A woman walks into a bar. She (Lou Kendon-Ross) tries to persuade a reluctant hitman, (Alex Dee), to kill her adulterous husband. The premise of the play might be simple, yet the plot and performances are far from it, as Tim Connery’s new writing takes the audience on an hour of absurdist dark comedy. This is a well-paced piece of fun.
This is a well-paced piece of fun.
The mysterious hitman, who repeatedly demands “no names!” to a seemingly dumb and careless woman, had an intriguing Britain First aura about him. Are we to expect some political rant about how Muslims are stealing England’s Green and Pleasant Land? This man is not your average hitman. He transcends the mere “Holy Trinity of Englishness”, rejecting “unpredictable lunacy”. Perhaps he might have been a film critic in another life, or a Blue Peter Presenter? This man, it seems, has been deserted by a society that no longer cares for the Kray-type celebrity figure. He is lost but will do the job he ought to do.
Yet this spurned woman is hardly moral herself, despite pointing out how the hitman kills “willy nilly”. She is bizarrely socially inept with her unfaltering honesty, which only wavers when asked about her hubbies’ girlfriend. Is she insane as the hitman suspects? The absurdist aura prevailed as these questions were left unanswered, juxtaposed to her freakishly logical desire for a four-hundred-day year. “Control” and “order” drive her to regain emotional freedom through the most extreme action: murder. Although the couple were once “two sides of the same coin”, one side must now be purged.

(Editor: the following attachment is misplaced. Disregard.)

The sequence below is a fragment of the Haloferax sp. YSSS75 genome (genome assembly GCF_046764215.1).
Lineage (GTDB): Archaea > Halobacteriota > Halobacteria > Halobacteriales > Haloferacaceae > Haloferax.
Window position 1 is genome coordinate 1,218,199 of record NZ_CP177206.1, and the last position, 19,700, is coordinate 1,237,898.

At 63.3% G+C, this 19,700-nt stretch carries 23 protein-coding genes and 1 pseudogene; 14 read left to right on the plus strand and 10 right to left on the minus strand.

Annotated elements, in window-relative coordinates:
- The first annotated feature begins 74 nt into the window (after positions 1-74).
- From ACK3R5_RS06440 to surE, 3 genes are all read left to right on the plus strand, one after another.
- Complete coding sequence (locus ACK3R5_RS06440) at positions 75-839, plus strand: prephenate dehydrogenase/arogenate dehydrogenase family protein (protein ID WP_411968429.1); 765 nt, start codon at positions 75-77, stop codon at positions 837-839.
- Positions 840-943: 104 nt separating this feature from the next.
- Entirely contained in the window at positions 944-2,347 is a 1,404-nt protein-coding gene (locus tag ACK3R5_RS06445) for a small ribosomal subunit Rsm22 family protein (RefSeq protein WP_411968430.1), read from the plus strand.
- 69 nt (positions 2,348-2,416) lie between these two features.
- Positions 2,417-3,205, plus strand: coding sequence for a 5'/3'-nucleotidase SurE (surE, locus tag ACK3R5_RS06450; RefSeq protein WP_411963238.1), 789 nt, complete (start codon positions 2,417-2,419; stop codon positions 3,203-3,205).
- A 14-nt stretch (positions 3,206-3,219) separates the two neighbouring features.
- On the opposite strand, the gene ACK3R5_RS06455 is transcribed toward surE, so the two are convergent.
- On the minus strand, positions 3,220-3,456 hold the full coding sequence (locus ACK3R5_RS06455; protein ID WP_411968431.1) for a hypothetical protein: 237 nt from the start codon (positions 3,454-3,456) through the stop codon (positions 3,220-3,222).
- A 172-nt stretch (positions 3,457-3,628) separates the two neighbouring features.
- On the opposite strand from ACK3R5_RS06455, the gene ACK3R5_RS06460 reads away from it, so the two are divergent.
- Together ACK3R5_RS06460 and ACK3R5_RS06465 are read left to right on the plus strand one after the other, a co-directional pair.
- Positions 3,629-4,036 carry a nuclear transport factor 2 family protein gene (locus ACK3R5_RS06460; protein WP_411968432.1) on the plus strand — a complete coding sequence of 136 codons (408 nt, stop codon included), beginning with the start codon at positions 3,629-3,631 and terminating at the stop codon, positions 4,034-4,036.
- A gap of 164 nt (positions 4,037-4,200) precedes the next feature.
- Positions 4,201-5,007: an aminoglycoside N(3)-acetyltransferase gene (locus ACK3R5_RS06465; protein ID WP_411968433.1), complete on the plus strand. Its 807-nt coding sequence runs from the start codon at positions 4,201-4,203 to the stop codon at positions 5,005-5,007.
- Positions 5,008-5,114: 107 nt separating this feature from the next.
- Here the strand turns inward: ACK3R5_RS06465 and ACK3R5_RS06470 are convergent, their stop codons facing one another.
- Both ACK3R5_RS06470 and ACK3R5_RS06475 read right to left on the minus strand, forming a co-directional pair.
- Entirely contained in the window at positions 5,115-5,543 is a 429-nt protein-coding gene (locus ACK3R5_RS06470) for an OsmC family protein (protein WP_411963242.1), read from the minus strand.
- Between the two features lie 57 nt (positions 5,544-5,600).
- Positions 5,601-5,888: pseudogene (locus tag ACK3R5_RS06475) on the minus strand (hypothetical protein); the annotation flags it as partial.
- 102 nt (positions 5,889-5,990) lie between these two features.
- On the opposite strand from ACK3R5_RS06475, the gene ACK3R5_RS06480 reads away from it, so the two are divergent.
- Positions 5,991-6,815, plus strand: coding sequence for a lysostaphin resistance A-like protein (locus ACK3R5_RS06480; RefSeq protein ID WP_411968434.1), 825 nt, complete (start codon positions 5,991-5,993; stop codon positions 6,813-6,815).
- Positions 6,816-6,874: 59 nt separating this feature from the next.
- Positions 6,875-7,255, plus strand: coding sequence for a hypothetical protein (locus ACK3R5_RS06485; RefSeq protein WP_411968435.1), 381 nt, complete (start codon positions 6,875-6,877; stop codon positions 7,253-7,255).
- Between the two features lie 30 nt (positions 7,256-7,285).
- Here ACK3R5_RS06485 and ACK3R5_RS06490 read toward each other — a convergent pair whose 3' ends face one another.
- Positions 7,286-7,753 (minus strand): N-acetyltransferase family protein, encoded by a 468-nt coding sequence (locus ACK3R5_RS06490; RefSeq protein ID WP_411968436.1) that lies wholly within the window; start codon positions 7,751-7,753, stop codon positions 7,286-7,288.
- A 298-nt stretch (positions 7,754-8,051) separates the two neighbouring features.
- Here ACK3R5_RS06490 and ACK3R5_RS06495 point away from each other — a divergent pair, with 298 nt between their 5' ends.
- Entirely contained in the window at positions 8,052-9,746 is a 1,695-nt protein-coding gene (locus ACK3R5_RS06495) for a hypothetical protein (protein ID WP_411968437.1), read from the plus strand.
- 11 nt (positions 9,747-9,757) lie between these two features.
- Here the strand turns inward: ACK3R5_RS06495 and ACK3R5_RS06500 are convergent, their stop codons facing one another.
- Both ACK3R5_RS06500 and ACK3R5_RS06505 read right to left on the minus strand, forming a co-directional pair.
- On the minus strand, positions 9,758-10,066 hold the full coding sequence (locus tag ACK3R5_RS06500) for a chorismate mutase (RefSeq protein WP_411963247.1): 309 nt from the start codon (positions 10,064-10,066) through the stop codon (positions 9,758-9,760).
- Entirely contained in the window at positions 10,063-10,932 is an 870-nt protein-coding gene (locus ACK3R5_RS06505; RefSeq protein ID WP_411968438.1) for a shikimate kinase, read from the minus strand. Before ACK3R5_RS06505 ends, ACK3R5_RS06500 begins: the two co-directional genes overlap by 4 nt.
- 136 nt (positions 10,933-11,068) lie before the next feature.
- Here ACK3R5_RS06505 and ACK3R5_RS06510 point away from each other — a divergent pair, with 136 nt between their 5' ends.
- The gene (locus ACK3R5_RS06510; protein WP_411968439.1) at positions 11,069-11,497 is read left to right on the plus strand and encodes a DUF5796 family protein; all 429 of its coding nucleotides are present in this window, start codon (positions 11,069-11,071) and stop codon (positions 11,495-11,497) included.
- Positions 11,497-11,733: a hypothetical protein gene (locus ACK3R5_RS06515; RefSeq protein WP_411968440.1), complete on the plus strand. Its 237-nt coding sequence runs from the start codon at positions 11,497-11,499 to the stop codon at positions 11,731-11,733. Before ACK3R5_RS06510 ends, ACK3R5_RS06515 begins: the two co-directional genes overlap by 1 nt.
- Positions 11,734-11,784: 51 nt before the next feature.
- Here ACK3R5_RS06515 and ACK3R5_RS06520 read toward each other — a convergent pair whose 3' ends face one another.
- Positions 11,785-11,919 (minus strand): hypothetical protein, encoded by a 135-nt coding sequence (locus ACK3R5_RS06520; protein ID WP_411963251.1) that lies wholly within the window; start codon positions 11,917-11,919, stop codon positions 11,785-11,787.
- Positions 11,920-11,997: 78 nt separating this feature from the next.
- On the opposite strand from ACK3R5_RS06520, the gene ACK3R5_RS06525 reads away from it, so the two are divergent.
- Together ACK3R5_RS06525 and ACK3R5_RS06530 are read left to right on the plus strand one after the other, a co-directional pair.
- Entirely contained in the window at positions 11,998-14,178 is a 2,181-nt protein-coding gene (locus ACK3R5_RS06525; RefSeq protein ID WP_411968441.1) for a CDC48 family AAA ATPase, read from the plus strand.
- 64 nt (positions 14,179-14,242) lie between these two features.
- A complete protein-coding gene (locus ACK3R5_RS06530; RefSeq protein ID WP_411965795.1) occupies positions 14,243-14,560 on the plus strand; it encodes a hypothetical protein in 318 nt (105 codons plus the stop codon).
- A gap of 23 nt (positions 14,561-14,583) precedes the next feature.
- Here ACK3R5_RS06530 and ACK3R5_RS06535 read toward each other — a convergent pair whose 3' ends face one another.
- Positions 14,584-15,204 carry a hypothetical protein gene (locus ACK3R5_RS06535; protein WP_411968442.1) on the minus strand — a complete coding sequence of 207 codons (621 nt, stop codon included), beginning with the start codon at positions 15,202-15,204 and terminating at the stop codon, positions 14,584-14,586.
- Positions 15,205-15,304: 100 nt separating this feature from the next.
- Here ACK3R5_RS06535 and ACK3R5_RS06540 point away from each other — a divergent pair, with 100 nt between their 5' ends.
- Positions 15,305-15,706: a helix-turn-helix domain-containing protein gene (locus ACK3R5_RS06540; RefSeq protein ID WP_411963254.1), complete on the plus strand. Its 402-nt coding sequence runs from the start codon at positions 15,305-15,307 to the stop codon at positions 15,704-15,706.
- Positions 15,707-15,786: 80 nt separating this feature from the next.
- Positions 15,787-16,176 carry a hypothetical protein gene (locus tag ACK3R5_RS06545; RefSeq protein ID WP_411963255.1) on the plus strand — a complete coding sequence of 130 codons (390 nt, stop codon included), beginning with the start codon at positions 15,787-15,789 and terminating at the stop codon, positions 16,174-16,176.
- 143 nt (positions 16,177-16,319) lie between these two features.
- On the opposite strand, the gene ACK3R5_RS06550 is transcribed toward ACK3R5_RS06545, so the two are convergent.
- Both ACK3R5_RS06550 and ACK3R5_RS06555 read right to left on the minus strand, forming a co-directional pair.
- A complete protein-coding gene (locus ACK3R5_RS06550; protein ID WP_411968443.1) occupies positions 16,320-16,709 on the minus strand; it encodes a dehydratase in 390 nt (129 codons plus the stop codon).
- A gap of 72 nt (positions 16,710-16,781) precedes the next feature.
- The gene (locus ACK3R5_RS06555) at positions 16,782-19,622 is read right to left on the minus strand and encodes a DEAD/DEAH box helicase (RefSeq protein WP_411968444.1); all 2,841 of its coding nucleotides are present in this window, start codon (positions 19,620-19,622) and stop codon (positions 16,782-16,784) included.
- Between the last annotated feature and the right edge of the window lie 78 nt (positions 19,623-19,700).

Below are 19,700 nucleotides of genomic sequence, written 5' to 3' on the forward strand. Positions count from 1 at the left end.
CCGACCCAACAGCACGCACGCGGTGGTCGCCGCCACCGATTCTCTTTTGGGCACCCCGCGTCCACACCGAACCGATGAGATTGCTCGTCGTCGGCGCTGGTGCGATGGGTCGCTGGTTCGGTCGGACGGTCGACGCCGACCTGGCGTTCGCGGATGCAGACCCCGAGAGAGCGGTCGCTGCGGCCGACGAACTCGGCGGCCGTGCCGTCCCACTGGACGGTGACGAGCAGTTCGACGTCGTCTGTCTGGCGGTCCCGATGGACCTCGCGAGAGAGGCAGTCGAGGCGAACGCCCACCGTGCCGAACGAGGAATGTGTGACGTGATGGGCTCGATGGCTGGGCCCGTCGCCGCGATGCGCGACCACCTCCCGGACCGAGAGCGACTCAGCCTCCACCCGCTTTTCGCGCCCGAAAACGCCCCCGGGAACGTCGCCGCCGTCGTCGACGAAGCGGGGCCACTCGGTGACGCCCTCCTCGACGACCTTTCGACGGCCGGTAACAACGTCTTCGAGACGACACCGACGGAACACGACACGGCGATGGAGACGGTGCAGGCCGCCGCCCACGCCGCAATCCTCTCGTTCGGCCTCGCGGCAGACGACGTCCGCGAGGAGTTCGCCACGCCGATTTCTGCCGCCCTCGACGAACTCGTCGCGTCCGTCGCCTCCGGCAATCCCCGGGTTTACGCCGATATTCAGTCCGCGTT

This was an exceptionally constructed and tightly-weaved script. The playwright has created sensical, believable characters within a ridiculous world; we embrace this. There are some strands that could perhaps be expanded upon such as the hitman’s referral to his dead daughter. Yet maybe that’s the point – dead ends are inevitable.
Does this story we’ve been invited to embrace made sense? Did the playwright not realise the blatant plot holes? Why doesn’t this unwilling Hitman walk out? Why doesn’t the woman give up and leave due to his reluctance? What’s with all the unnecessary chit-chat and long-winded tangents? These questions will all be answered; they’ll all become clear if you watch the play. Perhaps the point of it all is that there is no point. There is no end. Yet this is strangely satisfying as the audience accepts the “non-ending” with a smile.